Robert William (Bob) Edgar

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politician and administrator from Pennsylvania, and is a member of the Democratic Party.

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BobEdgarCC522 karma

Your question gets at the heart of why this is such a tough issue. Of course groups of people have free speech rights – Common Cause is just such a group. And we’re not trying to silence anyone, corporations or individuals.

But we believe that it’s possible to regulate the volume of political speech, amplified by money, in a way that preserves the first amendment and allows everyone to be heard. We believe the people and corporations that put big money into our campaigns are investors; like all investors, they want and expect a return on their money. We’ve seen in past eras how uncontrolled political money corrupts the people – candidates and officeholders – who benefit from it.

Common Cause supports fair elections legislation, which has been implemented in Connecticut, Maine, and Arizona, among other places. In these states, candidates who agree to refuse corporate and union gifts and limit the amount they take from any individual, receive grants of public funds that allow them to run competitive campaigns. The Fair Elections Now Act, which has been introduced in the last several Congresses, would put such a system in place in Congressional elections.

BobEdgarCC180 karma

GREAT! By the way, Common Cause has openings for Interns and Volunteers all year long. Please check out our website to see some of the issues we are currently working on. www.CommonCause.org Tracy Leatherberry will help you get connected. [email protected]

BobEdgarCC160 karma

You're absolutely right. That's why redistricting reform is a major Common Cause priority. We were the driving force behind California’s adoption of a non-partisan redistricting commission, which in 2011 drew new districts that have been widely recognized as free from partisan taint. We’re working to create similar commissions in other states too!

BobEdgarCC150 karma

I'd argue that you already do pay to support ideas/services/policies/laws that you disagree with. If we had publicly funded campaigns, members of Congress would be much more likely to look out for the best interest of regular people than their special interest campaign donors. That would translate into things like lower prescription drug costs, better clean air laws and tighter regulations on the people who ran our economy into the ground.

BobEdgarCC129 karma

you already do pay to support ideas you don't agree with. Most members of Congress take office beholden to special interest donors who want -- and often get -- something in return. Think of Congress passing a Medicare drug bill a few years ago that essentially kept drug prices higher than they needed to be. If we used public dollars to fund elections, elected officials would take office beholden only to constituents and you'd be more likely to see policies like better clean air laws and tighter restrictions on the people who ran our economy into the ground.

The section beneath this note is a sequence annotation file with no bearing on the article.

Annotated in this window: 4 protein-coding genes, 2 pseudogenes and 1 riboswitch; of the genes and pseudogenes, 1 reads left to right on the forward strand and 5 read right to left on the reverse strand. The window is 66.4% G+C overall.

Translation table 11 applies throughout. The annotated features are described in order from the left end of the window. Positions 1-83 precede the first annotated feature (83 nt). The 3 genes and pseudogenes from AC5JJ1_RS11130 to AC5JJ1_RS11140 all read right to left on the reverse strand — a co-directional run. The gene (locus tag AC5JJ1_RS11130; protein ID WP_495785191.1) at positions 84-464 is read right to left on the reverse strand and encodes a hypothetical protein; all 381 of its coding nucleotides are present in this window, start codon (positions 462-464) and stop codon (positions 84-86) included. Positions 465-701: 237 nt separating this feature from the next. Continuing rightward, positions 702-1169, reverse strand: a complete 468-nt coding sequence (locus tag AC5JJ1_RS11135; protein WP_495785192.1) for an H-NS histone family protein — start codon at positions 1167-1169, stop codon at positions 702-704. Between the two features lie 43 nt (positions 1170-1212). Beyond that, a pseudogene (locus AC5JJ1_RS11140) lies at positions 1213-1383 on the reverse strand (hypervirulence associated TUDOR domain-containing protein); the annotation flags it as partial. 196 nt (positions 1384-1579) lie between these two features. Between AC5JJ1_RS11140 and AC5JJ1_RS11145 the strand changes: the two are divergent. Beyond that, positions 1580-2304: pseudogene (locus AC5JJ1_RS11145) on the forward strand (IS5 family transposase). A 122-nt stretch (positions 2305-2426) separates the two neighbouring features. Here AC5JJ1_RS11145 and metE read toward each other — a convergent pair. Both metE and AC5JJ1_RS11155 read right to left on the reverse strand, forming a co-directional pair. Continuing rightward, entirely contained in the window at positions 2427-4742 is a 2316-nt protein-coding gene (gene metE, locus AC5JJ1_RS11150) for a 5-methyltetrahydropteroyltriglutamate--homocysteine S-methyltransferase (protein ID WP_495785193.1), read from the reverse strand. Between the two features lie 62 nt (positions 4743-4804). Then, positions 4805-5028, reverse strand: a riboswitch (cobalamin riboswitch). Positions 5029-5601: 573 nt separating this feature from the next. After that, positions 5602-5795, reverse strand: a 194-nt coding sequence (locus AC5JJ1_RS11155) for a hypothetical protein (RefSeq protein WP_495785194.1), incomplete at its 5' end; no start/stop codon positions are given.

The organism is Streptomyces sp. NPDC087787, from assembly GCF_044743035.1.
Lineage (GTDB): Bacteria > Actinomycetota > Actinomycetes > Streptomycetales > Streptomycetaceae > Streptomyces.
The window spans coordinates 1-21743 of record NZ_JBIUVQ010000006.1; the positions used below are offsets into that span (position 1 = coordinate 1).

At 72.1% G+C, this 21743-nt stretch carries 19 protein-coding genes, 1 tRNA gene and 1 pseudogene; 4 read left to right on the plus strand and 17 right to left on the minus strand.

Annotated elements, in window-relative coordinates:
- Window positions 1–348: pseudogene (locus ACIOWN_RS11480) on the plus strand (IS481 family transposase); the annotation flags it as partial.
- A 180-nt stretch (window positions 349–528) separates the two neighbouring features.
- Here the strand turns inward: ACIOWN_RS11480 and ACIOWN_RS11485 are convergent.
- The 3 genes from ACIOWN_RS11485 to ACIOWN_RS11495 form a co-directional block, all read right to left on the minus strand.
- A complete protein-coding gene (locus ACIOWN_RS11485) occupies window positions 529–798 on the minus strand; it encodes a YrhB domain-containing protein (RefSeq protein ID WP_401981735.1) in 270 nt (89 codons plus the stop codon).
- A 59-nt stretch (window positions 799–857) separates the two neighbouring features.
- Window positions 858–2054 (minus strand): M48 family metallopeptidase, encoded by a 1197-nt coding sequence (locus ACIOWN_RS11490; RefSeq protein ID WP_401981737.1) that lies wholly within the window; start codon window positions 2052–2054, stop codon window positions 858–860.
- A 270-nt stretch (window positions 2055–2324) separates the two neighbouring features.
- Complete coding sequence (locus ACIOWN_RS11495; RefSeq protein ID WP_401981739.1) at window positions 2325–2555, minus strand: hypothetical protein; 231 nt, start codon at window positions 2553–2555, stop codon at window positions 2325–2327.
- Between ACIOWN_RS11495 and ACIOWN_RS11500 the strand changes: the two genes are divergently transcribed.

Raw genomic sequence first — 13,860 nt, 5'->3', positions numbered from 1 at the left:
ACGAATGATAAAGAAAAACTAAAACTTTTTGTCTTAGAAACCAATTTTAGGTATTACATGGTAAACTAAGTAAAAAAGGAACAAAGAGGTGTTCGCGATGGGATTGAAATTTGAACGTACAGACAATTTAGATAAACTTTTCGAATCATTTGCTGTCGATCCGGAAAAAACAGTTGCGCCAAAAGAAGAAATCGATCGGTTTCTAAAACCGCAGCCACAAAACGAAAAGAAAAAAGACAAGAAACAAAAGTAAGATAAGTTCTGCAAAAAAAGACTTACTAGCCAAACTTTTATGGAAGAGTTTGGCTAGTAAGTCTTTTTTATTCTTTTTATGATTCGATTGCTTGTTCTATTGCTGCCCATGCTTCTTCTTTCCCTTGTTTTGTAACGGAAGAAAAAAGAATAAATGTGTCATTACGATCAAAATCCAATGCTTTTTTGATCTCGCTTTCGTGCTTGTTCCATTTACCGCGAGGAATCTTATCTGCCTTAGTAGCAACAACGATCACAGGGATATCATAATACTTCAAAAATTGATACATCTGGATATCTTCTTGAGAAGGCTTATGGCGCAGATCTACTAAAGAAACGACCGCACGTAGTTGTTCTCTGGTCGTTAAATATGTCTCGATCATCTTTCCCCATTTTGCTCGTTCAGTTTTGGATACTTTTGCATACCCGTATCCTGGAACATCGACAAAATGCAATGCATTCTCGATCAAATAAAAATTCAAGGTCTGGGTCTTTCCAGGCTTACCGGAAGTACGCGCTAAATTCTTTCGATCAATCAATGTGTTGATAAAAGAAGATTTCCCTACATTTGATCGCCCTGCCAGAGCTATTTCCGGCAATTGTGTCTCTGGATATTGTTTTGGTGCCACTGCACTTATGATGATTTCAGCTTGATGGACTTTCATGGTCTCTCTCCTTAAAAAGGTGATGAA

BobEdgarCC108 karma

We want the same rules for Unions and Corporations. DIRTY MONEY IS DIRTY MONEY...

There are two key differences though: corporations spend much more on politics than unions do, so the distortion is much greater, and more importantly, unions are already required to disclose their spending.

BobEdgarCC98 karma

The People's Pledge in Massachusetts was very effective and we should seek to replicate it throughout the country, but we must also realize its limitations.

The People's Pledge worked so well in Massachusetts because both candidates bought into it wholeheartedly, and the high profile nature of the race made it political suicide to bow out once the agreement had been made. Without these circumstances, the Pledge may have seen a very different fate.

That shouldn't stop us from petitioning future candidates to follow suit, but we can't let that pursuit take our eyes off the prize either. We need a constitutional amendment so we can place legal, not voluntary, limits on political spending by outside groups.

BobEdgarCC72 karma

Thanks!

There are laws already on the books that prevent corporations from using employees or consultants to funnel money directly to candidates. We can pass similar laws to stop them from funneling money to PACs. Common Cause also backs strong campaign finance disclosure laws, like the DISCLOSE Act, that would make all political spending transparent.

More details here.

BobEdgarCC49 karma

Without a doubt, the biggest hurdle is big money. our campaign finance system is badly broken.

Running for elected office at all levels of government is so expensive that candidates need to rely on big donors and special interests to fund their campaigns and get them elected.

That makes they take office beholden to donors. Citizens United made a bad situation worse.

The good news is that we're working to fix this problem, here's a statement we just released on three bills before Congress right now.

BobEdgarCC43 karma

You are exactly right. Elected officials from both sides of the aisle are guilty of putting their campaign funders and fundraisers ahead of the interests of regular people because they need these donors/lobbyists to win re-election.

I believe elected officials on both sides of the aisle take office for the most part with the best intentions to represent voters. But we have a broken campaign finance system that nearly forces them to choose donors over constituents.

I think many members of Congress know in their hearts that this is true, and this is the situation. Unfortunately, many are reluctant to change the system because they have already mastered it.